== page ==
Understanding monad transformers (2): first thing get yourself covered

In the starting post of this series I describe a test case (a function evaluator) and a method to tackle its implementation by writing a complex monad in plain Haskell, built as a pile of transformers. All this from the ground up, without importing any library (except basic stuff like Data.Map and alike) and following the lines described in a presentation by Henrik Nilsson.

All code is available in GitHub, fully covered by tests.

The first implementation, not even monadic, crashes at the tiniest problem. Therefore, the first onion layer is gonna be an error-handling monad transformer but, before starting, we need to have a round core to cover.

Every onion starts from a round soft core

Before covering the onion with the various transformer layers, we must put a monad at the heart of the construction.

Because of the quirky nature of Haskell mtl uses IO, we’ll use Identity instead, as we like to keep things simple.

The first step must be therefore to define I, the Identity monad, plus the unwrapper and the runner (which in this case are the same thing):

newtype I a = I a
  deriving (Show, Read, Eq)

-- unwrap the monad
unI :: I a -> a
unI (I a) = a

-- run the monad
runI :: I a -> a
runI = unI

instance Monad I where
  return = I
  ia >>= faib = faib (unI ia)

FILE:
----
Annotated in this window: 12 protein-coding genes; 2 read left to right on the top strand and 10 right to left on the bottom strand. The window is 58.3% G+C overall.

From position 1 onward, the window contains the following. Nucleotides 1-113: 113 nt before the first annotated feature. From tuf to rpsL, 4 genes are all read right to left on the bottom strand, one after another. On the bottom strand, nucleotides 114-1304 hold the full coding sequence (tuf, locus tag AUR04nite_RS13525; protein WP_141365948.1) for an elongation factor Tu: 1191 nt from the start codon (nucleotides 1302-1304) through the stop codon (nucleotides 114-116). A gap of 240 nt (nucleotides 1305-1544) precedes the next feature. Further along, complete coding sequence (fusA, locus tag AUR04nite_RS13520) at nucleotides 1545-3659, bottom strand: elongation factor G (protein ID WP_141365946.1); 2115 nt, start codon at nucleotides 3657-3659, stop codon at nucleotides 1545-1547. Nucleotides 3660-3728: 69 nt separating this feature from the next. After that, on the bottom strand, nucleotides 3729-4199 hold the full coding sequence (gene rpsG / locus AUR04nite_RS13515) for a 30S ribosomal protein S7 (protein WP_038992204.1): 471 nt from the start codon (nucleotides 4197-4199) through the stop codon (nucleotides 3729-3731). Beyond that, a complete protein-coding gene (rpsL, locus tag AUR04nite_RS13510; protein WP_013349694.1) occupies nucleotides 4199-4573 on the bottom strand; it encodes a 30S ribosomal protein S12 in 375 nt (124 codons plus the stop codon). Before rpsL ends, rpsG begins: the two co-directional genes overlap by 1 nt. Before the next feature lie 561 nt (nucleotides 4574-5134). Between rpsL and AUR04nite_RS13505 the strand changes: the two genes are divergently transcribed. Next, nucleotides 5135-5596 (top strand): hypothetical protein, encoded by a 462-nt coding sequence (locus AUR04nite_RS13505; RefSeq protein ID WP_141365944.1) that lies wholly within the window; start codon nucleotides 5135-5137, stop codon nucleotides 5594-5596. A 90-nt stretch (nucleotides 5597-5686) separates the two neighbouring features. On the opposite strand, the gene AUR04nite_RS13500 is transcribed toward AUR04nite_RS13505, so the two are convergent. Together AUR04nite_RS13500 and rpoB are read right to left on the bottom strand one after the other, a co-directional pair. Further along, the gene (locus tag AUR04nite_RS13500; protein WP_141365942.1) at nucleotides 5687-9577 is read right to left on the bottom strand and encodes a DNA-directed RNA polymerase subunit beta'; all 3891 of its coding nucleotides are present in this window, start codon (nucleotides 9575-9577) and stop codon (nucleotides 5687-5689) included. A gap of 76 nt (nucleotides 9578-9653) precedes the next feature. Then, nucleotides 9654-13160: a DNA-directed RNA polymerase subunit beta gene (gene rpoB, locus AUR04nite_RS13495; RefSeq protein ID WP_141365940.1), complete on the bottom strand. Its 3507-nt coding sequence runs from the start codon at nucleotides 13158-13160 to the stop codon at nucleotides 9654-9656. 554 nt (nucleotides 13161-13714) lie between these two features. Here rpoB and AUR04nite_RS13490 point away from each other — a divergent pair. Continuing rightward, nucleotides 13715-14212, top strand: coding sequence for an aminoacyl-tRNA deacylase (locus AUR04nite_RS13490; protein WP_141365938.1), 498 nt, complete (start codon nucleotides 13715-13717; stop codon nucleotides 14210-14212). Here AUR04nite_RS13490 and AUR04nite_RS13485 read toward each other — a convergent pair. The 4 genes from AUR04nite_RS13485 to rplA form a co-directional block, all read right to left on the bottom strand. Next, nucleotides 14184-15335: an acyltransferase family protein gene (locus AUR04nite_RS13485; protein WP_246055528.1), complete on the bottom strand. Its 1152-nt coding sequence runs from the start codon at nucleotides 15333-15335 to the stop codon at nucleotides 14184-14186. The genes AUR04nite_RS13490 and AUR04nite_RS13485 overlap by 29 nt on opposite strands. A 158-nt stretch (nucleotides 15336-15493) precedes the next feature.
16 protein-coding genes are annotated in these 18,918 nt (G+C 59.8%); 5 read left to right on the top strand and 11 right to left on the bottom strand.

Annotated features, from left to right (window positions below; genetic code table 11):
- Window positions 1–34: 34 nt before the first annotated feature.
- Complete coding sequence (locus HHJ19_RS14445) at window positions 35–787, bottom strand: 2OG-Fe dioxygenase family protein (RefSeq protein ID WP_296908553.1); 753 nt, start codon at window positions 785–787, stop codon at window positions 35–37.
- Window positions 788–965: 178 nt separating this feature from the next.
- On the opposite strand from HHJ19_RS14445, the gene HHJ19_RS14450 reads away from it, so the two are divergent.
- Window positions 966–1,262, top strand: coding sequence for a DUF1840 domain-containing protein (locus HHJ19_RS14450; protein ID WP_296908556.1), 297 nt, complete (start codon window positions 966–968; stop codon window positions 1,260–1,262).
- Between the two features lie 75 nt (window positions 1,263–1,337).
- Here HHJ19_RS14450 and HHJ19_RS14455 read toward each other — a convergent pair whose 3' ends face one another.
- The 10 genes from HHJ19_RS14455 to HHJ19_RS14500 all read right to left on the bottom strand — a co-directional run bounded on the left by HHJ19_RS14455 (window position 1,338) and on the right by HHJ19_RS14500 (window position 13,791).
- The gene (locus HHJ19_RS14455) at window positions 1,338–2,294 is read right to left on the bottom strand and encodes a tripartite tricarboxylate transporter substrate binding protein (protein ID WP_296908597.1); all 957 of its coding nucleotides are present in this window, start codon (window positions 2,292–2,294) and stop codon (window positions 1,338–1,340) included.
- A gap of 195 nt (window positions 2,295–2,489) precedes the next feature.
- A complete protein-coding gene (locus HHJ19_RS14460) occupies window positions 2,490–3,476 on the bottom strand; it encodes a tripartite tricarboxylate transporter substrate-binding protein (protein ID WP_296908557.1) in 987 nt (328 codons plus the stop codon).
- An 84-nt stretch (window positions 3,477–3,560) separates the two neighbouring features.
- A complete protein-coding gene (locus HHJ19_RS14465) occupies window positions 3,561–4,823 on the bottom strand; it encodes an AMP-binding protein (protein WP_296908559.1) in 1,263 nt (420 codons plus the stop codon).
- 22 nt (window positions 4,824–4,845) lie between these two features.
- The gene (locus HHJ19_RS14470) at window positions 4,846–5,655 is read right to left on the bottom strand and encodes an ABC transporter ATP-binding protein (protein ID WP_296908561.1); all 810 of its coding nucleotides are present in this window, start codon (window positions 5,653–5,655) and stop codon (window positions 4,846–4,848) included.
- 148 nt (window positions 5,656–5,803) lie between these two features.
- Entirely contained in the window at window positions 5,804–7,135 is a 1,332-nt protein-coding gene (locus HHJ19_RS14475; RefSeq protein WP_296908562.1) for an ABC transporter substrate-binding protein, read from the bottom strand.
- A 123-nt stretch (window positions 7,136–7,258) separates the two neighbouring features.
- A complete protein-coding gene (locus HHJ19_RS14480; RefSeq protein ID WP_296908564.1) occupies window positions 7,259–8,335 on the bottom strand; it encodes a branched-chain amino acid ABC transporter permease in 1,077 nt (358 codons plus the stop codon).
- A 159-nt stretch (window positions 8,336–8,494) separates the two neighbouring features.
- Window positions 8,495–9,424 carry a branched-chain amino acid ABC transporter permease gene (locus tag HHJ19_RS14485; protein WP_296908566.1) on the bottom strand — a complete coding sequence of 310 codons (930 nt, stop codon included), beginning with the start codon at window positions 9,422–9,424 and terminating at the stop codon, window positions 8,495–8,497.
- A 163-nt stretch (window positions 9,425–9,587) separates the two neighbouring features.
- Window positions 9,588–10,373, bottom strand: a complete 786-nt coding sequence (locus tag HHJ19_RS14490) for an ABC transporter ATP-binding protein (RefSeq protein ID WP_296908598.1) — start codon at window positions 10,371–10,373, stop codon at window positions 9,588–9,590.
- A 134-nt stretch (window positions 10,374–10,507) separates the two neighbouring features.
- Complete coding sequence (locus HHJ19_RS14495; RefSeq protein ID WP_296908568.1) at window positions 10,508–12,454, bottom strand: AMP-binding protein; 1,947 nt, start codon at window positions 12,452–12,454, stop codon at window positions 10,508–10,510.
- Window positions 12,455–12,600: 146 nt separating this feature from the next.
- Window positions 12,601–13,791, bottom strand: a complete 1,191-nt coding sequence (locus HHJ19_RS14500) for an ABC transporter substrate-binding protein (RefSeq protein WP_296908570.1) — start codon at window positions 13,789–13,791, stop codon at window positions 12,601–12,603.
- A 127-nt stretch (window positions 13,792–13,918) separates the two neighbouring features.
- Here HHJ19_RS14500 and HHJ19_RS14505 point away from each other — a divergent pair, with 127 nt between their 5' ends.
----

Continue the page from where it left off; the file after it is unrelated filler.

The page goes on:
The running code contains also the definition of the Functor and Applicative instances, so to keep GHC happy without having to invoke any mysterious compiler spell.

The monadic evaluation function eval1 will just box/unbox stuff while walking through the same algo seen previously, and will crash just as often as before:

eval1 :: Env -> Exp -> I Value
eval1 env (Lit i) = return $ IntVal i
eval1 env (Var name) = return $ fromJust $ Map.lookup name env
eval1 env (Plus e1 e2) = do (IntVal i1) <- eval1 env e1
                            (IntVal i2) <- eval1 env e2
                            return $ IntVal $ i1 + i2
eval1 env (Lambda argname body) = return $ FunVal argname body env
eval1 env (App lambda expr) = let (FunVal argname body env') = unI $ eval1 env lambda
                                  val = unI $ eval1 env expr
                              in eval1 (Map.insert argname val env') body

After that, we’ll use the unbox function one final time to extract the Value: